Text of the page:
James Cameron may not be an avatar as represented in Hindu tradition, but his film does us a great service by presenting a future scenario and stark warning about mankind’s repeated inability to choose the right course, and which ultimately then becomes an unavailable choice.

Remember: One Billion people = 1000 Million people

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Powaqqatsi:The Sorcerer’s Web

Powaqqatsi: Life In Transformation,  a 1988 film written and directed by Godfrey Reggio, is the sequel to the 1983 film Koyaanisqatsi by the same director and is the second of three in the director’s trilogy.

Although more than 20 years have passed since this film was released it loses little of its power due to the stark images that resonate in tandem with the musical score by Philip Glass. No viewer walks away from this film without at least a greater understanding of the wide discrepancies between the third world and the industrially developed countries. To live in a developed country is a stroke of immense good fortune for most of us (not all by any means). But certainly, to be able to escape the everyday poverty and grinding labor of the less fortunate on this planet is not something to be taken lightly. Reggio reminds us in every image that in many cases we are living “off the backs” of labor that is cheap and plentiful, and we seem to care little how, where or from whom our great wealth is acquired.

No where is this more apparent than in the translation of the Hopi word, Powaqqatsi, which according to the last frame in the film is not simply life in transformation, but more specifically life in transition, with its root reference to sorcery and its historical translation:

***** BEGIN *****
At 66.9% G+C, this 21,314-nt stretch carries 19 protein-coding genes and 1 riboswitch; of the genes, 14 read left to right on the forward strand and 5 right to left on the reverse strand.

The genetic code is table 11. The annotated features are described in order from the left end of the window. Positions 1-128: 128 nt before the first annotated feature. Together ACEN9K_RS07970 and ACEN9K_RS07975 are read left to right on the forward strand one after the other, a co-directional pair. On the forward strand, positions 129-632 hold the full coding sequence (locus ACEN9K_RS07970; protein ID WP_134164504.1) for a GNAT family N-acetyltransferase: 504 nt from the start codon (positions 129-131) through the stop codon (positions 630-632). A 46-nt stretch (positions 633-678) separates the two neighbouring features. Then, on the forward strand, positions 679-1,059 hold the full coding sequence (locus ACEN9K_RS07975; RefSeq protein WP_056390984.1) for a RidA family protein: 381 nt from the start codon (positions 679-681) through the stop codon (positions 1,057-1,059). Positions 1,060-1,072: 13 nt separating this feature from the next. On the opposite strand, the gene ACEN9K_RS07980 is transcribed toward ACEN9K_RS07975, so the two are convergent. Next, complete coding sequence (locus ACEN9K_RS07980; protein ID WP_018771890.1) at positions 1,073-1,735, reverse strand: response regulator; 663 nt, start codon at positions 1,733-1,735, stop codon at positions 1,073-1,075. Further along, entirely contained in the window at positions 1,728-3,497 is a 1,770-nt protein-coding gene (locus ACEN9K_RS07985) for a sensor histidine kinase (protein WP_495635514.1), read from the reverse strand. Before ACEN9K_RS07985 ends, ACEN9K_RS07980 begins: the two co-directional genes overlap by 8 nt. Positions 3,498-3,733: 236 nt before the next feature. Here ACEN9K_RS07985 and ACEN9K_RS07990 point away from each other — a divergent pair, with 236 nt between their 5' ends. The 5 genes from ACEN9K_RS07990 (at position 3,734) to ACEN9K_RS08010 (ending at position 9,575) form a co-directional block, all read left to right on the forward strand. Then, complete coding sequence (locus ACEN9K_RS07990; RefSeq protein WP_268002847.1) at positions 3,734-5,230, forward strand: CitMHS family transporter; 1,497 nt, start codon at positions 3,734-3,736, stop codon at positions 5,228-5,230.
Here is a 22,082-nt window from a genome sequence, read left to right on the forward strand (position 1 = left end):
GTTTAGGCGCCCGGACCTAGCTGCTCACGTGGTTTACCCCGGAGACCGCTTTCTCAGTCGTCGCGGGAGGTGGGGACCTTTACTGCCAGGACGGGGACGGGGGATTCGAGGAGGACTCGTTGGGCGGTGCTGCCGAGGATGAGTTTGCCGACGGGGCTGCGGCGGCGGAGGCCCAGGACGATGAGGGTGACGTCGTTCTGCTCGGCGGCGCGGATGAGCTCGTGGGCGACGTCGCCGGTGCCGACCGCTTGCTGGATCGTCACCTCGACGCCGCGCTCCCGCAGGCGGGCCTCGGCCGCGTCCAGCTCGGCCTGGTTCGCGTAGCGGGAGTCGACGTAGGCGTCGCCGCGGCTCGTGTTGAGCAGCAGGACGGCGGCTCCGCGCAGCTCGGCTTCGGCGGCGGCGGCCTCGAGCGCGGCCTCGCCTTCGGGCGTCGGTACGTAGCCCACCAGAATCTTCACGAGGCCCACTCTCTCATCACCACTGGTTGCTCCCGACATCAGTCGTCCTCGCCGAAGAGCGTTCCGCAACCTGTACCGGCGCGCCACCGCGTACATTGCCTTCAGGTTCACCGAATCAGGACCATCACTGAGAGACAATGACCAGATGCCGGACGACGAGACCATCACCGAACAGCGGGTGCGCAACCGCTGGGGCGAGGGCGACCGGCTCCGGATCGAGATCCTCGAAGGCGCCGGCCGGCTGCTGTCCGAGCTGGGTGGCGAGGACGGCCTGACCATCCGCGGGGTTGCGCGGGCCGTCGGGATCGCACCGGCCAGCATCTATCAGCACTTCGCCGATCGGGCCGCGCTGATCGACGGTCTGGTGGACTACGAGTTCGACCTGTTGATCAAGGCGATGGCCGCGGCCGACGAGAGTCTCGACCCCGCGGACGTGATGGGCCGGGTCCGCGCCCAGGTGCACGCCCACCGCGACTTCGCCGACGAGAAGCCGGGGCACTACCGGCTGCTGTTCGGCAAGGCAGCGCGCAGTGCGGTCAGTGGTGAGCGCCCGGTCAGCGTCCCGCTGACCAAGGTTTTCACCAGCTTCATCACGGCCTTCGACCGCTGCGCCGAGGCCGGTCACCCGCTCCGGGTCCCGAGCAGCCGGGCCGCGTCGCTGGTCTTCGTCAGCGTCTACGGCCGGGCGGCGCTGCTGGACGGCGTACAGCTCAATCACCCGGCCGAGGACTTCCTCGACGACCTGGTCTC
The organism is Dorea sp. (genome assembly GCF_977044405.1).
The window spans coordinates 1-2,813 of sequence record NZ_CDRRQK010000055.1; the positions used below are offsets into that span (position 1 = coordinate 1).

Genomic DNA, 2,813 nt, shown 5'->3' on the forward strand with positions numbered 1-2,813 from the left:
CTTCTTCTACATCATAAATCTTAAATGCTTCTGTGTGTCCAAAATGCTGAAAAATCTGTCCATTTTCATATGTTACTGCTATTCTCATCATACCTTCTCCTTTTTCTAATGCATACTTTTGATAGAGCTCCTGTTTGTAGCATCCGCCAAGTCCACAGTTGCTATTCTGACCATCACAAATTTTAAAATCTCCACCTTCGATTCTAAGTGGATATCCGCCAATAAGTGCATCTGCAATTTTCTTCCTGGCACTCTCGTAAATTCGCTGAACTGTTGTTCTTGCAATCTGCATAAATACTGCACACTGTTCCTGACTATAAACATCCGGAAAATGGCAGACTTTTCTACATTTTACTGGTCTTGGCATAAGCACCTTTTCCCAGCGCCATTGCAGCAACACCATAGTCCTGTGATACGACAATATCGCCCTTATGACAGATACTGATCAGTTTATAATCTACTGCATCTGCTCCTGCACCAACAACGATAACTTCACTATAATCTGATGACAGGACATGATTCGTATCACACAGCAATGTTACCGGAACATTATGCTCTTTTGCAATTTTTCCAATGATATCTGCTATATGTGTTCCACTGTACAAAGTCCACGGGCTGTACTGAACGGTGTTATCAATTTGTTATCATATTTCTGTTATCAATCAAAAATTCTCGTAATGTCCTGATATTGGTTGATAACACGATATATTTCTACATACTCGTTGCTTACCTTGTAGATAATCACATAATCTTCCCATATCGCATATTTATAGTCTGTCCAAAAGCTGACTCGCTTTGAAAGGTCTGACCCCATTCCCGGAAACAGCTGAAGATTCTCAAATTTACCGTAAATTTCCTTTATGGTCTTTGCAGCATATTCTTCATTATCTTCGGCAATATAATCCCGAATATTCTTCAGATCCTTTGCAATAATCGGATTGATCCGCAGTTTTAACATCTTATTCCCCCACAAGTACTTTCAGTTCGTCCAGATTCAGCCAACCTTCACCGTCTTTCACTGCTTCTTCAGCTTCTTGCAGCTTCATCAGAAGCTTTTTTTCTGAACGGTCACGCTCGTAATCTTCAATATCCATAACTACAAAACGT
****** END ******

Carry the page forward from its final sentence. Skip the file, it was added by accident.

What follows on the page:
A way of life that consumes the life forces of other beings in order to further its own way of life.

The industrialized are the “sorcerers” weaving our economic magic and imperialism over the poorer majority, cajoling them to produce and manufacture, for in many cases not even our necessities, but for luxuries that only can be described as an orgy of self-indulgent consumerism. All the while we sell a tale of free trade that is contrived as a gift to the poorest of the poor, when in reality it is nothing more than robbing the third world of their resources, while paying them a pittance to do so. If that doesn’t fit into the category of unmitigated arrogance and deception I don’t know what is. 

Then what can be more haunting than the title image above? A young boy being overtaken by a mega-dump truck, roiling up from behind the monster a thick cloud of choking dust, endlessly engulfing everything within range, caring not a wit about the people disappearing into the vortex of overpowering industrialization that spews out the remains of human lives, like so much detritus.

We should care about that! 

Most of us don’t though, too busy with our daily lives, seeped in our good fortune and not wanting to know how or where these gifts of privilege have come from. But thanks to people like Godfrey Reggio, we must confront the results of too much consumption, too much wealth, too much exploitation, and once we have the snapshots in our minds we are compelled to consider the plight of over one-half the population of the world. Conscience now comes into play, and even the most hardened among us are forced to consider the ramifications of both our actions and inaction.

If human nature combined with free market capitalism is irrevocably bound to over-consumption, convenience, privilege and luxury, then we can at least try to reduce our numbers so demand does not invite the economic abuses so prevalent in the world today.